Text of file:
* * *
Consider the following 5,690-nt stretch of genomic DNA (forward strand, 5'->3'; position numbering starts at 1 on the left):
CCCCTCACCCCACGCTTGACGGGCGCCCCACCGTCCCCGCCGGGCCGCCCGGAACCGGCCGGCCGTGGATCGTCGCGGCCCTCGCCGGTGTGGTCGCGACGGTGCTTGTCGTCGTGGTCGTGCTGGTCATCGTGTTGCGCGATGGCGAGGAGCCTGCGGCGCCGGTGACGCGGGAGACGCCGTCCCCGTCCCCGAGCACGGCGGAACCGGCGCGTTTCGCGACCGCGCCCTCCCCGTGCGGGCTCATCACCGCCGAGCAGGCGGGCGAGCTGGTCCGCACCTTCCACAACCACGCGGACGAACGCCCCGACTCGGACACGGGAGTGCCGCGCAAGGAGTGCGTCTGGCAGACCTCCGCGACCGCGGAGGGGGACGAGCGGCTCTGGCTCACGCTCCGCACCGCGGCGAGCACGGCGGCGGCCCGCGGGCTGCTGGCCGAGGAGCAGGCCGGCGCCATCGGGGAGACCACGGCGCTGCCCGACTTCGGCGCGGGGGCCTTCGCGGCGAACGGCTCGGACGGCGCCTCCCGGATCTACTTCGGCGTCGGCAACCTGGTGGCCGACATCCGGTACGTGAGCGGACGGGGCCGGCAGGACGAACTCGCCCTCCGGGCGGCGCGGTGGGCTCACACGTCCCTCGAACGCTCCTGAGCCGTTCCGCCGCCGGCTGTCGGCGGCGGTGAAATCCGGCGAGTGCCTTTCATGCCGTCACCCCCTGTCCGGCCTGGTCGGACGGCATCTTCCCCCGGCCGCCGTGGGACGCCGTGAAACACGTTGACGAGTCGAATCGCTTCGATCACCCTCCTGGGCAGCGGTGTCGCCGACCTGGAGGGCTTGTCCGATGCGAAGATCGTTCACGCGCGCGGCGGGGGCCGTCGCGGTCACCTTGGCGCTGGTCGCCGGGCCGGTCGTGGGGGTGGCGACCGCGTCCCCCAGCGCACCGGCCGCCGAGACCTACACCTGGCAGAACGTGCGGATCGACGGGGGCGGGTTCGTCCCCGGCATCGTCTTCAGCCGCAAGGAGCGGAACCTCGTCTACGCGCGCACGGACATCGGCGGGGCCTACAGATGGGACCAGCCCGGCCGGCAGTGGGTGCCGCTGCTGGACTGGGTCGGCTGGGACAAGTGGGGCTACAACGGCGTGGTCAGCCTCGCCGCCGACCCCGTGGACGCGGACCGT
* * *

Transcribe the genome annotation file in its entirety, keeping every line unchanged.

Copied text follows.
Consider the following 5,690-nt stretch of genomic DNA (forward strand, 5'->3'; position numbering starts at 1 on the left):
CCCCTCACCCCACGCTTGACGGGCGCCCCACCGTCCCCGCCGGGCCGCCCGGAACCGGCCGGCCGTGGATCGTCGCGGCCCTCGCCGGTGTGGTCGCGACGGTGCTTGTCGTCGTGGTCGTGCTGGTCATCGTGTTGCGCGATGGCGAGGAGCCTGCGGCGCCGGTGACGCGGGAGACGCCGTCCCCGTCCCCGAGCACGGCGGAACCGGCGCGTTTCGCGACCGCGCCCTCCCCGTGCGGGCTCATCACCGCCGAGCAGGCGGGCGAGCTGGTCCGCACCTTCCACAACCACGCGGACGAACGCCCCGACTCGGACACGGGAGTGCCGCGCAAGGAGTGCGTCTGGCAGACCTCCGCGACCGCGGAGGGGGACGAGCGGCTCTGGCTCACGCTCCGCACCGCGGCGAGCACGGCGGCGGCCCGCGGGCTGCTGGCCGAGGAGCAGGCCGGCGCCATCGGGGAGACCACGGCGCTGCCCGACTTCGGCGCGGGGGCCTTCGCGGCGAACGGCTCGGACGGCGCCTCCCGGATCTACTTCGGCGTCGGCAACCTGGTGGCCGACATCCGGTACGTGAGCGGACGGGGCCGGCAGGACGAACTCGCCCTCCGGGCGGCGCGGTGGGCTCACACGTCCCTCGAACGCTCCTGAGCCGTTCCGCCGCCGGCTGTCGGCGGCGGTGAAATCCGGCGAGTGCCTTTCATGCCGTCACCCCCTGTCCGGCCTGGTCGGACGGCATCTTCCCCCGGCCGCCGTGGGACGCCGTGAAACACGTTGACGAGTCGAATCGCTTCGATCACCCTCCTGGGCAGCGGTGTCGCCGACCTGGAGGGCTTGTCCGATGCGAAGATCGTTCACGCGCGCGGCGGGGGCCGTCGCGGTCACCTTGGCGCTGGTCGCCGGGCCGGTCGTGGGGGTGGCGACCGCGTCCCCCAGCGCACCGGCCGCCGAGACCTACACCTGGCAGAACGTGCGGATCGACGGGGGCGGGTTCGTCCCCGGCATCGTCTTCAGCCGCAAGGAGCGGAACCTCGTCTACGCGCGCACGGACATCGGCGGGGCCTACAGATGGGACCAGCCCGGCCGGCAGTGGGTGCCGCTGCTGGACTGGGTCGGCTGGGACAAGTGGGGCTACAACGGCGTGGTCAGCCTCGCCGCCGACCCCGTGGACGCGGACCGT